Of all the things most associated with wine snobbery, blind tasting must surely be one of the most derided. We all have the caricature of the old French sommelier (replete with slicked back, oiled hair) locked away in a dusty subconscious cellar, sniffing a glass and declaring with absolute confidence—this is a 1945 Margaux!
After that moment, his audience gasps and then collects themselves, before clapping furiously. What skill! What knowledge.
In Hong Kong, replace the old French sommelier (because all the sommeliers now in the city are exceedingly handsome, young, and suave) with a stubborn collector—and you pretty much have the same scenario.
It sounds like a lot of bullshit, but does blind tasting actually have any practical use?
Don't think you know everything about wine
To be sure, it can be humbling to think you know a lot about wine and then suddenly miss the target on every bottle you taste blind. And modesty is certainly something everyone needs more of in life. It's best that even after trying lots of wine people shouldn't be too full of themselves; wine is all about discovery anyway, so let's not let ego get in the way.
For example, in the wine above, someone who says they hate all Beaujolais might be immensely surprised to taste Chateau des Jacques' Moulin-a-Vent, especially from a ripe, long-living vintage like 2005. First of all, it's definitely not light and fruity like the stereotype of Beaujolais, secondly it shows that good Gamay can age, and thirdly it proves even Louis Jadot (who own the estate) can make interesting wines. And before anyone writes me an irate comment (probably because they either distribute or own lots of Jadot), relax—there's nothing wrong with Jadot wines; there's just nothing great about them either.
There are two lessons that I took back from this bottle. The first was that after drinking so much natural, clean Beaujolais from producers such as Foillard, Lapierre, Lapalu, Thillardon, and Yann Bertrand, another side of Gamay exists. Whereas the aforementioned producers mostly eschew new oak and usually ferment in a blend of cement vats/old oak, Chateau des Jacques is marked heavily by its heavy-handed use of oak—and after 11 years its still massively apparent. As admittedly I hadn't tried such an oaked Beaujolais in years, it threw me off the trail. Personally I'm not the biggest fan of this style because it didn't really taste like Gamay or Pinot, but it might serve as a good introduction for Bordeaux / Rhone fans to get into Beaujolais.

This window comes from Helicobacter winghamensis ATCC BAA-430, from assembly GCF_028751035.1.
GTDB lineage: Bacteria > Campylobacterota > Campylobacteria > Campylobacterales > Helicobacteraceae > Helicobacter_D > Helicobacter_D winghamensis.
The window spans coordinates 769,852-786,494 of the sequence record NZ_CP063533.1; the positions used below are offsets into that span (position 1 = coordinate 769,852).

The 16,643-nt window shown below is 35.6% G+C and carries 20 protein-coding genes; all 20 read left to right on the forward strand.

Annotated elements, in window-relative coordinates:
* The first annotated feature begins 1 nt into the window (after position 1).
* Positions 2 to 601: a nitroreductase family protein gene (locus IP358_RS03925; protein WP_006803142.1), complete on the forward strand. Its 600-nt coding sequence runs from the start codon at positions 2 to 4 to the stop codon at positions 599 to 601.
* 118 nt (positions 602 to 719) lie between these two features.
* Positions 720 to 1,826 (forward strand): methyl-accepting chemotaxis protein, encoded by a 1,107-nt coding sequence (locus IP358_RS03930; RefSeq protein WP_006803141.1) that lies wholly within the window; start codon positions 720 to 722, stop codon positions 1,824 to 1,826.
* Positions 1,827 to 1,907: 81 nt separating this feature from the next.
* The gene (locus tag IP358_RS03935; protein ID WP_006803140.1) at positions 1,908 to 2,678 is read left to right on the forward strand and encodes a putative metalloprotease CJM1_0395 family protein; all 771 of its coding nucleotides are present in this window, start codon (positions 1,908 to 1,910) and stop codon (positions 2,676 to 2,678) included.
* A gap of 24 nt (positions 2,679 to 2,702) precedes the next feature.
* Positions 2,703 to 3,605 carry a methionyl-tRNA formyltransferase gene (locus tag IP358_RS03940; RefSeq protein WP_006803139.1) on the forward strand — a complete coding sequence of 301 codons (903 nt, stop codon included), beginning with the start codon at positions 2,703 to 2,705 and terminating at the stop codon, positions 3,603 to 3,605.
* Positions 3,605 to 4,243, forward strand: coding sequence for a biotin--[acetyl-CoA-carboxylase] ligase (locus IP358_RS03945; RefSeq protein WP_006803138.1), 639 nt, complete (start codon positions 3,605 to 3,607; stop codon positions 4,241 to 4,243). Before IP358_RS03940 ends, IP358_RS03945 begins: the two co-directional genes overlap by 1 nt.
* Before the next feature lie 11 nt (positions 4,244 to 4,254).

Secondly, despite the amount of intervention from the winemaker, it was a great chance to see the terroir of Moulin-a-Vent even through the oak, as the intensity of the cru still came through. Also since nobody ever really carries extensive stock of aged Beaujolais, every little glimpse we can get of a vintage like 2005 is an interesting reference.
Free yourself of the label
Drinking blind frees yourself from prejudgement, which is normally inevitable as just knowing the region will already start to influence your thoughts. It also will reveal a lot of famous names for what they are—good (occasionally great, and almost always too young) wines that are overpriced due to excessive demand from insatiable wine lovers who insist on drinking the best, or what is generally considered the best, exclusively. This goes for people who worship Selosse when maybe some of his protégées are doing equally well for far less, or for people who prefer a young famous Rhone to an aged lesser-known Rhone from an equally good producer.
Just a few weeks ago I had the good fortune to experience a 2011 Butteaux from Raveneau, generally accepted as one of the two best producers in Chablis. His wines are legendary, not cheap at all, and electric. Even if we drank it blind it would have been amazing, bold, and an exception to the humdrum Chardonnay that many producers try to pass off as Chablis. But the question that came to mind was, for $1200, is there better Chablis now at a lower price?
I definitely believe so, and think the Raveneau will probably justify its reputation and price in another 5-10 years. At the moment however, I'll try to speak without bias when I say that Thomas Pico (disclaimer: yes I know we sell his wines), makes an equally fresh and transparent expression of Chablis right now. Because honestly speaking, the Raveneau wasn't that profound. It was everything we love in Chablis and it's 100% an incredible wine, but it didn't exceed our expectations of what Chablis could be. There were hints of the brine, and even some deeper strands of smoke, but as of right now, this is not showing its full potential. If tasted blind, few would give it a second chance. But because we know it's Raveneau, we know it has the chops to be great in the future.
But $1200 for a wine that's meant to be consumed years on? For the cellar, yes. For a restaurant, no.